Private sponsorship of refugees in 2017

The following is intended to clarify the situation regarding private sponsorship of refugees in 2017, in the wake of a series of announcements.

New applications

  • Sponsorship Agreement Holders collectively can submit applications for a total of 7,500 people in 2017. These applications can be for people of any nationality and in any region – unlike recent years, there are no restrictions based on geographic regions (known as visa office sub-caps). Individual Sponsorship Agreement Holders will be allocated a certain number of spaces from the 7,500 total.
  • Groups of Five and Community Sponsors continue to be limited to sponsorships of people with a document proving they have refugee status, issued by the United Nations High Commissioner for Refugees (UNHCR) or by the country where they are currently living. An exception to this rule was in place for Syrians and Iraqis, but the government imposed a limit of 1,000 Syrians and Iraqis for whom applications can be submitted benefitting from this exemption, starting on 19 December 2016. As of 25 January 2017, this limit had already been reached. There is no limit on the number of people for whom sponsorship applications can be submitted by Groups of Five and Community Sponsors, as long as there is proof of refugee status. This includes additional Syrians and Iraqis over and above the 1,000 benefitting from the exemption, if they have proof of status (but this is not possible for most Syrians and Iraqis).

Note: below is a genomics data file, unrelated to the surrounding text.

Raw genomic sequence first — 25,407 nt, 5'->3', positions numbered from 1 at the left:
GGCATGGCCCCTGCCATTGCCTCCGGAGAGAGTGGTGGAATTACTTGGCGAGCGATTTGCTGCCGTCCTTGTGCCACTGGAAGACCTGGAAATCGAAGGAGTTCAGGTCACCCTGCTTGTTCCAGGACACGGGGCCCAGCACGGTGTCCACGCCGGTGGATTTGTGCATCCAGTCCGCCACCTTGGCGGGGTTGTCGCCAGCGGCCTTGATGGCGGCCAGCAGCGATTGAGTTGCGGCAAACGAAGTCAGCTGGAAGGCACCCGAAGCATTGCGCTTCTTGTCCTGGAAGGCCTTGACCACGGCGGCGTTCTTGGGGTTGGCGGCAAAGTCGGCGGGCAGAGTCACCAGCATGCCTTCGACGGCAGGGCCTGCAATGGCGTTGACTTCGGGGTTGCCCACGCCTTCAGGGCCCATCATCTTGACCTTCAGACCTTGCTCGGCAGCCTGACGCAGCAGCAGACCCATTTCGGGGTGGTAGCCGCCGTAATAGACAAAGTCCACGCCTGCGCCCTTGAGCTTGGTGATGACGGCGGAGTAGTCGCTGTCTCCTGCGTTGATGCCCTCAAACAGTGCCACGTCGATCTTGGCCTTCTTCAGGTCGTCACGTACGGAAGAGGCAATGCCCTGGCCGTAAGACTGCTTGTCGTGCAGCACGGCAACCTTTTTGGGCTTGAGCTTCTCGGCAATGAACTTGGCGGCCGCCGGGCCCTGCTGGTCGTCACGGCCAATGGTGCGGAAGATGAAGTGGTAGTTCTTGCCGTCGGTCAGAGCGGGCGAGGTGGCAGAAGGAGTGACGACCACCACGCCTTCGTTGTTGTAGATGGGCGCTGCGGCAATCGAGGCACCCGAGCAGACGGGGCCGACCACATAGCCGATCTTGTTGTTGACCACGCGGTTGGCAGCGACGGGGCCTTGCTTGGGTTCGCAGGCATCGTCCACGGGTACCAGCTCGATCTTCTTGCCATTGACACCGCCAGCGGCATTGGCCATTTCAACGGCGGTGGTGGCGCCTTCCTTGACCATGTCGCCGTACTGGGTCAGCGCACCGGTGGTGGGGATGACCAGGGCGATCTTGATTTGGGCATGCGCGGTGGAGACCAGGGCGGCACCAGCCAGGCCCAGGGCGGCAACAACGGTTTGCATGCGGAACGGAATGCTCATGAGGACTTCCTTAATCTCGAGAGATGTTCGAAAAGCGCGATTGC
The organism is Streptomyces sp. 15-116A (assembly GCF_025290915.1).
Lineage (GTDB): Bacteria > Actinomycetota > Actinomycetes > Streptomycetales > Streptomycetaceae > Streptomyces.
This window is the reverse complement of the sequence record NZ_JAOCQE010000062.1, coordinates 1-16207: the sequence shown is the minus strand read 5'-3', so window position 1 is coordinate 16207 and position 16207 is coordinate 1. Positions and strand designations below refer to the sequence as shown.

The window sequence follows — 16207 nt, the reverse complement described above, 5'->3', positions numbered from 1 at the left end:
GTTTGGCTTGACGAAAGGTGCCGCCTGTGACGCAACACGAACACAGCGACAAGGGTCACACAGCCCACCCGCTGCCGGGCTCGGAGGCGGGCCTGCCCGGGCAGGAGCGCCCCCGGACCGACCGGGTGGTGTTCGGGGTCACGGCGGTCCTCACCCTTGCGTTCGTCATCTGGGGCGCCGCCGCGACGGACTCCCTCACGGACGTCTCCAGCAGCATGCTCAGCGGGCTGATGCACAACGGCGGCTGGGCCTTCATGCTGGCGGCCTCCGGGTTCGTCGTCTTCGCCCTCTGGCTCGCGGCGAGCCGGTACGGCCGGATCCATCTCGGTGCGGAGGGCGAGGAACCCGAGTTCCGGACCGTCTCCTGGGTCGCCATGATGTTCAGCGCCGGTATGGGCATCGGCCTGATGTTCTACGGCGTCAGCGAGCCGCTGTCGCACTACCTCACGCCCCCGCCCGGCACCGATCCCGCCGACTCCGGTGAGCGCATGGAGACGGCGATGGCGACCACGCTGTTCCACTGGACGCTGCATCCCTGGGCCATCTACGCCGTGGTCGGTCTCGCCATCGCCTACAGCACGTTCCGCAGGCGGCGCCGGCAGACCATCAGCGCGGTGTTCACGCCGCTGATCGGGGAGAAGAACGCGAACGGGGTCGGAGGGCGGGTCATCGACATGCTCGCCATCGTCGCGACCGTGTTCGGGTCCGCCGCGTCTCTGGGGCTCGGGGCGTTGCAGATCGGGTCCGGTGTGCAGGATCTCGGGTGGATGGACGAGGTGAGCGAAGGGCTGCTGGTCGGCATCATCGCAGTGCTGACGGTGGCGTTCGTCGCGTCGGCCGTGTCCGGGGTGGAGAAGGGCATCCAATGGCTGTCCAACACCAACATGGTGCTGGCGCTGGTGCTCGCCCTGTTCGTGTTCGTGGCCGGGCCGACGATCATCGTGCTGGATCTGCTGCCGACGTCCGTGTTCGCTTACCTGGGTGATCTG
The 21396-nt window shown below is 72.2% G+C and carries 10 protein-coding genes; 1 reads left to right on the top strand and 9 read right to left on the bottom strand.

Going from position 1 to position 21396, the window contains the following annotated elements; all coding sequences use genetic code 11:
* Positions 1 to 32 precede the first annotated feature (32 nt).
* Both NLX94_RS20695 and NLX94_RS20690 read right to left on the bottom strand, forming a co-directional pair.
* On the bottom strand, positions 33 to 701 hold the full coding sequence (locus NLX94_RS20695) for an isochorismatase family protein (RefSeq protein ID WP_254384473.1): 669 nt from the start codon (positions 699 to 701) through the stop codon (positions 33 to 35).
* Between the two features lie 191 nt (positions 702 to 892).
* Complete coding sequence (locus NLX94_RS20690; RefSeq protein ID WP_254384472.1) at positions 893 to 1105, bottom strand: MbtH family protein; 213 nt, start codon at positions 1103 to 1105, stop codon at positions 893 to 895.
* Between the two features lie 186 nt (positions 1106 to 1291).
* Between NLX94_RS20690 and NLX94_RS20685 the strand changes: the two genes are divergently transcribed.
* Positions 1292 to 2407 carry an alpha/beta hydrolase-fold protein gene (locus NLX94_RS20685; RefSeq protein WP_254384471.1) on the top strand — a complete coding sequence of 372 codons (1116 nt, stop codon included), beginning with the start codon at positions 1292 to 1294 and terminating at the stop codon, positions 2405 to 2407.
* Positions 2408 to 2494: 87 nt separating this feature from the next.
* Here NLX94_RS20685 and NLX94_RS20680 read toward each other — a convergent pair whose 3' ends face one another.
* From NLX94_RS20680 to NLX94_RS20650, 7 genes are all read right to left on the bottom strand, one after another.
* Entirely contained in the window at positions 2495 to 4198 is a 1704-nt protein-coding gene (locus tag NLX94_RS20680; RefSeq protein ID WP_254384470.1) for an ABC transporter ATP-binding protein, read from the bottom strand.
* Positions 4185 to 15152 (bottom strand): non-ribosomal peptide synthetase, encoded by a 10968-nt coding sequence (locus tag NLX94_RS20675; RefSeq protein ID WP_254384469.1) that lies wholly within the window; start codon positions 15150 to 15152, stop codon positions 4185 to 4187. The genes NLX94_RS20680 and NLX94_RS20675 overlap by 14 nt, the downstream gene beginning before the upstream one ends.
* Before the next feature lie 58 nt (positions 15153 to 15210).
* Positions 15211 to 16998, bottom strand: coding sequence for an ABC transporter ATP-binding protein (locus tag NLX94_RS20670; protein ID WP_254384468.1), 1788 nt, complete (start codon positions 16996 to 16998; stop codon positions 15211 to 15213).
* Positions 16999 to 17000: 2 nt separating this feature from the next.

The above rules apply to sponsors outside Quebec.

Note that it is very unlikely that the people for whom applications are submitted in 2017 will arrive in 2017 (even 2018 is optimistic).


Applications in process

As of late November 2016, there were 45,000 persons for whom applications for private sponsorship were in process.

Under the 2017 immigration levels, the federal government has set a target of 16,000 privately sponsored refugees to arrive in Canada (including Quebec). Of this total, 4,400 are expected to be resettled to Quebec, according to Quebec’s 2017 immigration plan.

Clearly, many of the 45,000 people who are waiting will not have their applications finalized in 2017.

Former Minister McCallum promised that all Syrians for whom sponsorship applications were submitted by 31 March 2016 (approximately 12,000 persons) would have their applications finalized by early 2017. Some of these persons arrived in 2016 but the remaining applications are a priority in 2017 for Immigration, Refugees and Citizenship Canada.  

There is also a commitment to process the applications that have been waiting the longest. There are 6,400 applications that have been waiting for more than 3 years. However, given the commitment to the Syrians it is not clear that even all of those who have been waiting for more than 3 years will arrive in 2017.

Immigration, Refugees and Citizenship Canada has said that their goal is to eliminate the backlog of private sponsorship applications by 2019 and reduce wait times for new applications to about 12 months.